ADHD / OCD husband...

Hi there my name is Melissa , I'm 29 & my husband is 30 , my husband suffer's from ADHD as well as OCD , his biggest thing is checking , he's a major checker , not to menton a major worrier . My husband's OCD has only gotten worse in the last 5-6 yrs , every time he leave the house & then comes back he feels this need to check every room in our house, he has to check to see if all the doors are locked , from there he has to check the kitchen making sure everything in it's rightful place , he then feels that he has to check the two other rooms in our house , on top of all of this my husband is very very picky about how clean the house is . Now with me suffering from ADD, this makes things ten times more intense between us , I will fully admit that I hate to clean house, especially with the fact that my husband's OCD is so bad , that I feel that no matter how much I try to clean to his satisfaction , he will always find something criticizing to say . My husband's other biggest problem is he feels the need to touch and re touch things , making sure the nobs on the kitchen sink are straight , analyzing things in the house, checking to make sure everything is straight . Of course my husband's OCD has caused many many disagreements between us , his OCD is very over stimulating to my ADD and there are many times where I just get so frustrated & over whelmed with it that I just don't want any part of it , simply because his checking rituals mostly center arround me , which i do not understand . Now with the fact that we live in the state of NC , our mental health services here aren't all that great and I have yet to be able to find help for my husband's OCD , even tho has medicaid and Medicare .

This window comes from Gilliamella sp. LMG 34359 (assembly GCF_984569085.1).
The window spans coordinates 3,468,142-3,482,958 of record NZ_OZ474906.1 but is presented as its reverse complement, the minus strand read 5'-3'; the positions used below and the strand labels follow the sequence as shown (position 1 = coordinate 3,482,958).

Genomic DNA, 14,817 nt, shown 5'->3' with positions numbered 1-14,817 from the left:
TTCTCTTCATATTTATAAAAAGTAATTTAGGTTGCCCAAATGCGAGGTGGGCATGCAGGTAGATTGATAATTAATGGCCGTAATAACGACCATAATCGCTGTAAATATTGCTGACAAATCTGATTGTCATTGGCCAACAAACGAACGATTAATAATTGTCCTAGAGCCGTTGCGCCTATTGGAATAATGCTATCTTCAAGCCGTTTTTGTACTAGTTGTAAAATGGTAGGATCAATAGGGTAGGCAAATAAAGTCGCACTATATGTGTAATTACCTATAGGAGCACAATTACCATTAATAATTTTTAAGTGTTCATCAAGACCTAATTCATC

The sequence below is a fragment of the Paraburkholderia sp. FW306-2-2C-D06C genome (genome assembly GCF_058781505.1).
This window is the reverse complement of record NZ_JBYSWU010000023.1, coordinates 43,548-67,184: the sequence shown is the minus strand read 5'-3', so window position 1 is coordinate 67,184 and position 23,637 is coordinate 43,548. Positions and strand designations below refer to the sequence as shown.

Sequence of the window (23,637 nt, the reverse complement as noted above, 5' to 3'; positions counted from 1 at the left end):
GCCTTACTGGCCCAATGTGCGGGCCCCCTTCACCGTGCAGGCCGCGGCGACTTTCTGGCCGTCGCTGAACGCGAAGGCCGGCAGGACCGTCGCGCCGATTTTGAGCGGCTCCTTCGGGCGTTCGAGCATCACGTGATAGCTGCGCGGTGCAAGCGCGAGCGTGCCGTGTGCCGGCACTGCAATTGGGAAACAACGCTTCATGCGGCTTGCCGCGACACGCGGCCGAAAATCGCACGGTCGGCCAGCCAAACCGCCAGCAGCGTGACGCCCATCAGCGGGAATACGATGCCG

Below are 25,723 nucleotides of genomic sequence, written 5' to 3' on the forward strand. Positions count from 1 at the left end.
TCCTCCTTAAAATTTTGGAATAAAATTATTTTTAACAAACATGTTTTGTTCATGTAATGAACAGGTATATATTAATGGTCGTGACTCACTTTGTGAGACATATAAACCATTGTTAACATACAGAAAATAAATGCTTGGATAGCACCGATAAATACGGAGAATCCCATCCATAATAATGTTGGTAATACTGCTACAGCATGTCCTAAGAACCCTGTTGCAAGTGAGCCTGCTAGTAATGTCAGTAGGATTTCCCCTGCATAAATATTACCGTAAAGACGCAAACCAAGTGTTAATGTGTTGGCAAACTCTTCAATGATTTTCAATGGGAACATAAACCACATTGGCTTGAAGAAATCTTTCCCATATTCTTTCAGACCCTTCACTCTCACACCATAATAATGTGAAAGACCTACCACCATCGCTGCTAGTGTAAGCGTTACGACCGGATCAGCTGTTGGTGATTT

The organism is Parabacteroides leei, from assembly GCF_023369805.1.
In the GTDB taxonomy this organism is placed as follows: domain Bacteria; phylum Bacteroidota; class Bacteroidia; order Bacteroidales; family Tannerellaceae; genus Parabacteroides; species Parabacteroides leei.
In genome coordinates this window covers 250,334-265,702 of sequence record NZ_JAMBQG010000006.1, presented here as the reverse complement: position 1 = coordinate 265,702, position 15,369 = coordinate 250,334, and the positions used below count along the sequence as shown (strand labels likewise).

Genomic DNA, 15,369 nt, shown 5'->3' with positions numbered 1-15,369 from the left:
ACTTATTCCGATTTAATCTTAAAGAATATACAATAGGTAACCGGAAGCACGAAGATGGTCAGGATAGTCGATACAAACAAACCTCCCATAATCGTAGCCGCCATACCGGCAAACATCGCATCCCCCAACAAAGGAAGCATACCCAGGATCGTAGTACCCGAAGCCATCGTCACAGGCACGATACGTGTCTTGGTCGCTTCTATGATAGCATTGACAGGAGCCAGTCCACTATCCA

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Hi Melissa,

Thanks for reaching out.....

My name is Bob and I work for Mental Health America, I am not a licensed mental health professional but there are a few resources I can direct you towards.

First, I understand that it must be very hard to deal with your own health issues (ADHD) as well as deal with your husband’s. It sounds like you have some good insights on the mental health conditions but you could use some additional support.

You could call the Mental Health America North Carolina Affiliate referral line at 1 (800) 897-7494 to see if there are any local resources to assist you and your family in receiving treatment.

As well as check out the OCD fact sheet at http://www.nmha.org/go/ocd to see if learning more about OCD might help.

Also, from our ADHD & adults fact sheet http://www.nmha.org/go/information/get-info/ad/hd/ad/hd-and-adults here are some tips:
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Some tips that adults with ADD have found useful include:
- Use internal structure. This includes using date books, lists, notes to oneself, color coding, routines, reminders and files.

- Choose “Good Addictions.” Select exercise or other healthy, favorite activities for a regular structured “blow-out” time.

- Set up a Rewarding Environment. Design projects, tasks, etc., to minimize or eliminate frustration. Break large tasks into smaller ones; prioritize.

- Use Time-outs. Take time to calm down and regain perspective when upset, overwhelmed or angry. Walk away from a situation if needed.

- Use Humor. It’s useful if partners and colleagues are constantly providing an aggressive push to help one stay on track as long as it’s done with humor and sensitivity. Learn to view symptoms of ADD with humor and to joke with close friends and relatives about symptoms such as getting lost, forgetfulness, etc.

- Become Educated and an Educator. Read books. Talk to professionals. Talk to other adults who have ADD. Let people who matter know about personal strengths and weaknesses related to ADD. Be an advocate.
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I know it's not an easy process, but just know that OCD and AHDH can be managed with the combination of medication and talk therapy – so remember that things can, AND WILL, get better!

Be well,
Bob

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